Alternate Derivative Proofs

In this note, I'm going to demonstrate another way to prove the derivative formulas ddxf(x)×g(x)=f(x)g(x)+g(x)f(x)\frac{d}{dx}f(x)\times g(x)=f'(x)g(x)+g'(x)f(x) and ddxf(x)g(x)=f(x)g(x)g(x)f(x)(g(x))2\frac{d}{dx}\frac{f(x)}{g(x)}=\frac{f'(x)g(x)-g'(x)f(x)}{(g(x))^2} using logarithmic differentiation. The most commonly taught method is with the definition of a derivative, but this can get ugly and can easily result in a stupid mistake.


First, let's take a look at the derivative of the natural logarithm: ddxlnx.\frac{d}{dx}\ln x.

If y=lnx,y=\ln x, then ey=x.e^y=x. Derive both sides with respect to x.x. ddyeydydx=ddxx\frac{d}{dy}e^y\frac{dy}{dx}=\frac{d}{dx}x eydydx=1e^y\frac{dy}{dx}=1 dydx=1ey\frac{dy}{dx}=\frac{1}{e^y} dydx=1elnx=1x\frac{dy}{dx}=\frac{1}{e^{\ln x}}=\frac{1}{x} So that is the derivative of lnx.\ln x. If uu is a differentiable function in x,x, then by the chain rule, ddxlnu=uu.\frac{d}{dx}\ln u=\frac{u'}{u}. Now we can move to logarithmic differentiation.


Logarithmic differentiation is commonly used for really ugly functions to differentiate. You use it if you are told to derive (x2)4(x+1)3(x3)6,\frac{(x-2)^4(x+1)^3}{(x-3)^6}, for example. If you try to use the chain rule, product rule, and quotient rule for this, you are in for one heck of a ride, and the answer you come up with has a really good chance of being wrong. You can take the natural logarithm of both sides and apply the properties of logarithms and the chain rule to find the answer.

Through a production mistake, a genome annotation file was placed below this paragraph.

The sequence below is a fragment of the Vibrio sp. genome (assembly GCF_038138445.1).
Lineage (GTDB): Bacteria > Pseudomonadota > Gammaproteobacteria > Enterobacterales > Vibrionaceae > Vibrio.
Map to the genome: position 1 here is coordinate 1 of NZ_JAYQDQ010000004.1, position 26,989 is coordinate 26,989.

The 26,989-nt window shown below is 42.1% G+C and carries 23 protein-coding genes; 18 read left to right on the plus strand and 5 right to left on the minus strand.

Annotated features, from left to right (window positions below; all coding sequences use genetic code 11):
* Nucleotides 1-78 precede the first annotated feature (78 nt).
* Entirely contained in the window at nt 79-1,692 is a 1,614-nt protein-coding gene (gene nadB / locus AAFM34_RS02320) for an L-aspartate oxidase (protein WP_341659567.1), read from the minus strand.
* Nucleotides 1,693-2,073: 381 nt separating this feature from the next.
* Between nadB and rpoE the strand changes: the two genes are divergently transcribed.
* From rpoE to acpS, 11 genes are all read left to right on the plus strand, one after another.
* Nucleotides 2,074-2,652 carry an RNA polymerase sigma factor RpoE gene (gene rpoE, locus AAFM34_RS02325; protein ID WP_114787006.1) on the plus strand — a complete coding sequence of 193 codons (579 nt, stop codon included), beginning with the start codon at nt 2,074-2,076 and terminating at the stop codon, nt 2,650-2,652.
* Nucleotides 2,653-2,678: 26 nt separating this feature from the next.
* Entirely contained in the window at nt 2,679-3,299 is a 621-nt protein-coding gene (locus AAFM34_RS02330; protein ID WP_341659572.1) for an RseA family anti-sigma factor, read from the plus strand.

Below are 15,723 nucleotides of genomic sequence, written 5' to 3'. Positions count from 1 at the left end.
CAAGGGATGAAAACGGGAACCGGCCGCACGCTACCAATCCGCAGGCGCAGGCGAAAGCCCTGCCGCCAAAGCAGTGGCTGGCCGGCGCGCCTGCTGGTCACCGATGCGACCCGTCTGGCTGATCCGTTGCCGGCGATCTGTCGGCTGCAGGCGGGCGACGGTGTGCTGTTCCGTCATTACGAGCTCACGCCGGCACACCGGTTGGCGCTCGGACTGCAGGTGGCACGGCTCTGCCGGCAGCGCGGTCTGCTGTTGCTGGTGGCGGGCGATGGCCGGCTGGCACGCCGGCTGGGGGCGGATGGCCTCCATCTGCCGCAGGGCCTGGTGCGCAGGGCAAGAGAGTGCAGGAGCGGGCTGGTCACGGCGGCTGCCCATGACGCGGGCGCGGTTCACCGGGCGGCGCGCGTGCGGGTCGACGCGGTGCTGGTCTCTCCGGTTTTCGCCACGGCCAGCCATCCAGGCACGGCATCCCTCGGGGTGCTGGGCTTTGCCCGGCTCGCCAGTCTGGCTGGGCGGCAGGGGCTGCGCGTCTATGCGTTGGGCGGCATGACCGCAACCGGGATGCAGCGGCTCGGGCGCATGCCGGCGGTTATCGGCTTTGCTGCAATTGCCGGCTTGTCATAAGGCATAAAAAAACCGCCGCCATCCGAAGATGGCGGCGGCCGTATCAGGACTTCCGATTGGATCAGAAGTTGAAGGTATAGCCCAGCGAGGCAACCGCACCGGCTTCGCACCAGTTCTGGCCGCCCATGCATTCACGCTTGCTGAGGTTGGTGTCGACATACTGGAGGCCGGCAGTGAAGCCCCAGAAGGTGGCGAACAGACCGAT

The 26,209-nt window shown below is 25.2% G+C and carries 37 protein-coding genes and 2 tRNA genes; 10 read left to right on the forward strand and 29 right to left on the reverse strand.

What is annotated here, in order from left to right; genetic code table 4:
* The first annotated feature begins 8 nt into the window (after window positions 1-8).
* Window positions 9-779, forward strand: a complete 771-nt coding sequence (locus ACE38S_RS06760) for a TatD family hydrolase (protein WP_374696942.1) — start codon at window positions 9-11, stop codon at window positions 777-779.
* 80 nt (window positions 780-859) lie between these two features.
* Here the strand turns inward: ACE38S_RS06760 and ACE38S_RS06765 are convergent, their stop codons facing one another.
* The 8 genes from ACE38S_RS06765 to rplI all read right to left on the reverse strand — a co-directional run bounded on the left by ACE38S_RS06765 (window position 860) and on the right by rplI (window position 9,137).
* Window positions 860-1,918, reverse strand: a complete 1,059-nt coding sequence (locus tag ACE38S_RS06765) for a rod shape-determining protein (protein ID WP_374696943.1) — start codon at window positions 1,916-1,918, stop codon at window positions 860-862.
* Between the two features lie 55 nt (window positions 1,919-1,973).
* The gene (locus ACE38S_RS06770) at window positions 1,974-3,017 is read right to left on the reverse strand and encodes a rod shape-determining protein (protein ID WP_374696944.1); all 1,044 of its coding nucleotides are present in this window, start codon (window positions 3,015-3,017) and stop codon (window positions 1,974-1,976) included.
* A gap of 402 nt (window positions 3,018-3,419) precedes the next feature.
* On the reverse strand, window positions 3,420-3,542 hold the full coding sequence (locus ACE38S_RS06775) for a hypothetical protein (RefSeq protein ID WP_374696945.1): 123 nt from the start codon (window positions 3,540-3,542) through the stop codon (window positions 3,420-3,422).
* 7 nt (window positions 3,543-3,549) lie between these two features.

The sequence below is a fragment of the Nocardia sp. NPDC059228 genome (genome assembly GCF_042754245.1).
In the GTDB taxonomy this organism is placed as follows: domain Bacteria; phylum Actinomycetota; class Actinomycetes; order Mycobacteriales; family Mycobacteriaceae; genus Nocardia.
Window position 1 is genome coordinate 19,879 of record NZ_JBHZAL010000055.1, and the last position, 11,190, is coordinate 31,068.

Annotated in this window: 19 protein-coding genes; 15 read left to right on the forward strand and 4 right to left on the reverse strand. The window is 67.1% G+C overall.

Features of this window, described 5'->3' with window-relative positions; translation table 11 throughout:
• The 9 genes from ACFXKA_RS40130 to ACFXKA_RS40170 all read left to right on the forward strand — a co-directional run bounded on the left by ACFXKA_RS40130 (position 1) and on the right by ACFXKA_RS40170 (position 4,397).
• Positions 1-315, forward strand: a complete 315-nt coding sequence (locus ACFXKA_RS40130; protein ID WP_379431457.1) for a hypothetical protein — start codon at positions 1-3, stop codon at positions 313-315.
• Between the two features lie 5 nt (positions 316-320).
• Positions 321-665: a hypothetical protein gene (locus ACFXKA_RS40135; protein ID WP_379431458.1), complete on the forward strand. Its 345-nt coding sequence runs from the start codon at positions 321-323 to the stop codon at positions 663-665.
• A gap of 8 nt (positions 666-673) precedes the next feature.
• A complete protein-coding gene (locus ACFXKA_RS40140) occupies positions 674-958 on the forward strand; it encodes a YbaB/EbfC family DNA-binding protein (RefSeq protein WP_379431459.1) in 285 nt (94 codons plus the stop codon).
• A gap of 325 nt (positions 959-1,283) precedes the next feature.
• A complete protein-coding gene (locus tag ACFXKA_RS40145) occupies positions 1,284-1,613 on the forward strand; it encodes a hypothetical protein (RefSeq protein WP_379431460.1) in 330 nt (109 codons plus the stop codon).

y=(x2)4(x+1)3(x3)6y=\dfrac{(x-2)^4(x+1)^3}{(x-3)^6} lny=ln(x2)4(x+1)3(x3)6\ln y=\ln \dfrac{(x-2)^4(x+1)^3}{(x-3)^6} lny=4ln(x2)+3ln(x+1)6ln(x3)\ln y=4\ln(x-2)+3\ln(x+1)-6\ln(x-3) 1ydydx=4x2+3x+16x3\dfrac{1}{y}\dfrac{dy}{dx}=\dfrac{4}{x-2}+\dfrac{3}{x+1}-\dfrac{6}{x-3} dydx=y(4x2+3x+16x3)\dfrac{dy}{dx}=y\left(\dfrac{4}{x-2}+\dfrac{3}{x+1}-\dfrac{6}{x-3}\right) dydx=((x2)4(x+1)3(x3)6)(4x2+3x+16x3)\dfrac{dy}{dx}=\left(\dfrac{(x-2)^4(x+1)^3}{(x-3)^6}\right)\left(\dfrac{4}{x-2}+\dfrac{3}{x+1}-\dfrac{6}{x-3}\right) This is much easier to evaluate for values of x.x. If you are actually trying to expand an expression like this, then you are being trolled. A time where you might expand the expression is if you are deriving (x+1)4(x2)3.\frac{(x+1)^4}{(x-2)^3}.


So now onto the proofs. f,f, g,g, and FF are differentiable functions of x.x.

Let's start with the product rule. Let F=fgF=fg F=fgF=fg lnF=lnfg\ln F=\ln fg lnF=lnf+lng\ln F=\ln f+\ln g FF=ff+gg\dfrac{F'}{F}=\dfrac{f'}{f}+\dfrac{g'}{g} FF=fg+gffg\dfrac{F'}{F}=\dfrac{f'g+g'f}{fg} F=F(fg+gffg)F'=F\left(\dfrac{f'g+g'f}{fg}\right) F=fg+gfF'=f'g+g'f So this is the proof of the product rule. Now let's move on the quotient rule. Now let F=fg.F=\dfrac{f}{g}. F=fgF=\dfrac{f}{g} lnF=lnfg\ln F=\ln\dfrac{f}{g} lnF=lnflng\ln F=\ln f-\ln g FF=ffgg\dfrac{F'}{F}=\dfrac{f'}{f}-\dfrac{g'}{g} FF=fggffg\dfrac{F'}{F}=\dfrac{f'g-g'f}{fg} F=F(fggffg)F'=F\left(\dfrac{f'g-g'f}{fg}\right) F=(fg)(fggffg)F'=\left(\dfrac{f}{g}\right)\left(\dfrac{f'g-g'f}{fg}\right) F=fggfg2F'=\dfrac{f'g-g'f}{g^2} And now the quotient rule has been proven.